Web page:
WILTON — Congressman Jim Himes (D-4th) visited Weir Farm National Historic Site on Aug. 28 to celebrate the passage of the Great American Outdoors Act. This bipartisan legislation will bolster the Land and Water Conservation Fund and help address deferred maintenance projects at national parks across the country.

Himes was joined by Peter Linderoth from Save the Sound, Patrick Comins from CT Audubon Society, Mason Trumble from the Department of Energy and Environmental Protection, and other supporters of environmental conservation.

“Even when it seems like Washington is hopelessly divided, I’m proud that Congress came together to pass the Great American Outdoors Act,” Himes said. “Connecticut’s beautiful natural resources, and our commitment to preserving them, make this a special place to live. This new law will ensure that generations to come will continue to enjoy the beauty of the outdoors.”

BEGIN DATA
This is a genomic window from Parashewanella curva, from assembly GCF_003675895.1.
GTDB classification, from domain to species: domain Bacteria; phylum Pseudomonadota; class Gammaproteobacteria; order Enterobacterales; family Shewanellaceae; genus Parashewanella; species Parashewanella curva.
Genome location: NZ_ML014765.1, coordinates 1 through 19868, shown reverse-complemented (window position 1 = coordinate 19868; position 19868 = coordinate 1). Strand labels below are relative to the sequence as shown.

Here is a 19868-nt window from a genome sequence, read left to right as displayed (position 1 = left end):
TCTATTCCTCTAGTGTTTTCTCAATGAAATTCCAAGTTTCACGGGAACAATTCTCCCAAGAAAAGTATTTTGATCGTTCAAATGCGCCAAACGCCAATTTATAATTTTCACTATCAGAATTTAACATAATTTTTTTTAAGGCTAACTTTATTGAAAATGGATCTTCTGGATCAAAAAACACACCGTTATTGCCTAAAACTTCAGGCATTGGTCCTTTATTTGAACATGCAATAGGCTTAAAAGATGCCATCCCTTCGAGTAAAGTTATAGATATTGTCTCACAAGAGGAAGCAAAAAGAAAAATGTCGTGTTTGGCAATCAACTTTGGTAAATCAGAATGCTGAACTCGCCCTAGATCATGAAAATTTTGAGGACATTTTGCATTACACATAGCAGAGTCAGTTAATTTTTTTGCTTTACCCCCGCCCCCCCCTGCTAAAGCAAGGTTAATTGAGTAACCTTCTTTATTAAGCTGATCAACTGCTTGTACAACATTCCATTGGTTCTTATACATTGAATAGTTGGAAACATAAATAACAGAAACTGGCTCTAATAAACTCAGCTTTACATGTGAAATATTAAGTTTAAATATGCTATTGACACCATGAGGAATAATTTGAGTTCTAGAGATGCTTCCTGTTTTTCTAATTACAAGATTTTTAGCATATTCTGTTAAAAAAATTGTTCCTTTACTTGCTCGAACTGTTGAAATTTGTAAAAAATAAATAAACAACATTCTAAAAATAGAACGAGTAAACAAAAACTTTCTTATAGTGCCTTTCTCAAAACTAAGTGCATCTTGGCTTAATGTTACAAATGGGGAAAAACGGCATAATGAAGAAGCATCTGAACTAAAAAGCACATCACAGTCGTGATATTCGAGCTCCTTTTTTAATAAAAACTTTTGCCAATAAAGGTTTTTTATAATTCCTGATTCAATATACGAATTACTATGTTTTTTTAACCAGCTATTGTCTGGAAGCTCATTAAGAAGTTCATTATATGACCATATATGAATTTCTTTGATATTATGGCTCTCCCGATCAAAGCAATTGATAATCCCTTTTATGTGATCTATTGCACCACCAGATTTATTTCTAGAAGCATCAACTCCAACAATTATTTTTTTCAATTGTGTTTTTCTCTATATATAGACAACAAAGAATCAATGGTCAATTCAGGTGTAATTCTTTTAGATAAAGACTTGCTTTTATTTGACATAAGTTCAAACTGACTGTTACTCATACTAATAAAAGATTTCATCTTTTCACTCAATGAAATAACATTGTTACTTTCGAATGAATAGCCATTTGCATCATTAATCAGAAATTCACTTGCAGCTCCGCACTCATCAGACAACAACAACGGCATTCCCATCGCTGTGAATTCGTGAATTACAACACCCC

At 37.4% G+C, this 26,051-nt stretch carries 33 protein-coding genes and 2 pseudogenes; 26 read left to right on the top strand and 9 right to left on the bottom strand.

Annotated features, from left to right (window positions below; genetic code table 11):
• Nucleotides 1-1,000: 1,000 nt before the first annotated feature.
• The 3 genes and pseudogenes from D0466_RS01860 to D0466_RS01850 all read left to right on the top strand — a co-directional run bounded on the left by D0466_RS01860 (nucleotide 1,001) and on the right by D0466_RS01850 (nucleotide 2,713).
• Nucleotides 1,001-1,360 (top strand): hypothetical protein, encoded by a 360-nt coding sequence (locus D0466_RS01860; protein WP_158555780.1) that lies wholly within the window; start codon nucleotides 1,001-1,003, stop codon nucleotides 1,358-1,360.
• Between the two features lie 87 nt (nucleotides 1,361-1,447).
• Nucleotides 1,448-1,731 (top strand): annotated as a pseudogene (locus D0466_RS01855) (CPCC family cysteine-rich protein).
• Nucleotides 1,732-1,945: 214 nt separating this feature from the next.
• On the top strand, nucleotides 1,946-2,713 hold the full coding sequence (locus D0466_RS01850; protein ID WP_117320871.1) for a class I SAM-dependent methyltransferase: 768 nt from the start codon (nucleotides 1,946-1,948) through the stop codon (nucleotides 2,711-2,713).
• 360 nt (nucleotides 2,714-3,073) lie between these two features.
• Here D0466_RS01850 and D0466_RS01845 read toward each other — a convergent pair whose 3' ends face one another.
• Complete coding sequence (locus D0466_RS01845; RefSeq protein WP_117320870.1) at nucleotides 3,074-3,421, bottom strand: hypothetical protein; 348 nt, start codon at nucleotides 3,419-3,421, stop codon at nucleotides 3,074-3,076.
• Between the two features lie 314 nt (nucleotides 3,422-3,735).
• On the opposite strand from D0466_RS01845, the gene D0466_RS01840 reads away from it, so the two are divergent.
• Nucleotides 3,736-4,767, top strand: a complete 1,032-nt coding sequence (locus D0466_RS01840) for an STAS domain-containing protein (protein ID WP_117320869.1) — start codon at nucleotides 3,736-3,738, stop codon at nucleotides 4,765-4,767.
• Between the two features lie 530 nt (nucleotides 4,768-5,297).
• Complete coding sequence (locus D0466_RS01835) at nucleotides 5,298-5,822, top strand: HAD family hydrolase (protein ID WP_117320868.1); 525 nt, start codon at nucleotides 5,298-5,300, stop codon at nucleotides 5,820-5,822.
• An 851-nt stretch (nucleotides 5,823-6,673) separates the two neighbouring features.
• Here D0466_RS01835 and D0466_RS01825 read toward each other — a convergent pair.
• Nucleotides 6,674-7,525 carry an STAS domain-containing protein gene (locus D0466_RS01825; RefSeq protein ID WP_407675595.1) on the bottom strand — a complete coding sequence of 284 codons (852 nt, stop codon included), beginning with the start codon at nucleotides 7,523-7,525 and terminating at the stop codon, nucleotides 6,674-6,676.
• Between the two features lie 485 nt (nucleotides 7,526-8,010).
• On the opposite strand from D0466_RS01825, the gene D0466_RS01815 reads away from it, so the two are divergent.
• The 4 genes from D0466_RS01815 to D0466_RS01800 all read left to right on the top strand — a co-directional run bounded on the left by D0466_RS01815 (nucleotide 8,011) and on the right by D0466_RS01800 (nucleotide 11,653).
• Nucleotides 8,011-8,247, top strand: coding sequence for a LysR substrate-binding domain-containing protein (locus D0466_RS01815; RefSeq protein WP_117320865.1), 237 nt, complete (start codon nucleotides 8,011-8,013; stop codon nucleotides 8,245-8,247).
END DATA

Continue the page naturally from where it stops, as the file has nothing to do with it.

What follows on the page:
DEEP Commissioner Katie Dykes cited the fund as an important source of funding for preserving and acquiring open space in the state. It will also enable infrastructure improvements that increase the quality of outdoor recreation and access to it. These efforts, she said, “are central to achieving Connecticut’s goals in land conservation, carbon sequestration/storage, and climate change adaptation.”

“The Land and Water Conservation Fund has helped to protect more than 10,000 acres in the watershed of the Connecticut River throughout New Hampshire, Vermont, Massachusetts and Connecticut,” said Patrick Comins, executive director of the CT Audubon Society. “That in turn protects our water quality in Long Island Sound, because those are thousands of acres where there won’t be houses, septic systems and additional tie-ins to our over-stressed sewage system.”

Weir Farm commemorates the life and work of American impressionist painter J. Alden Weir. Along with Weir Preserve, the property offers a 110-acre network of hiking trails.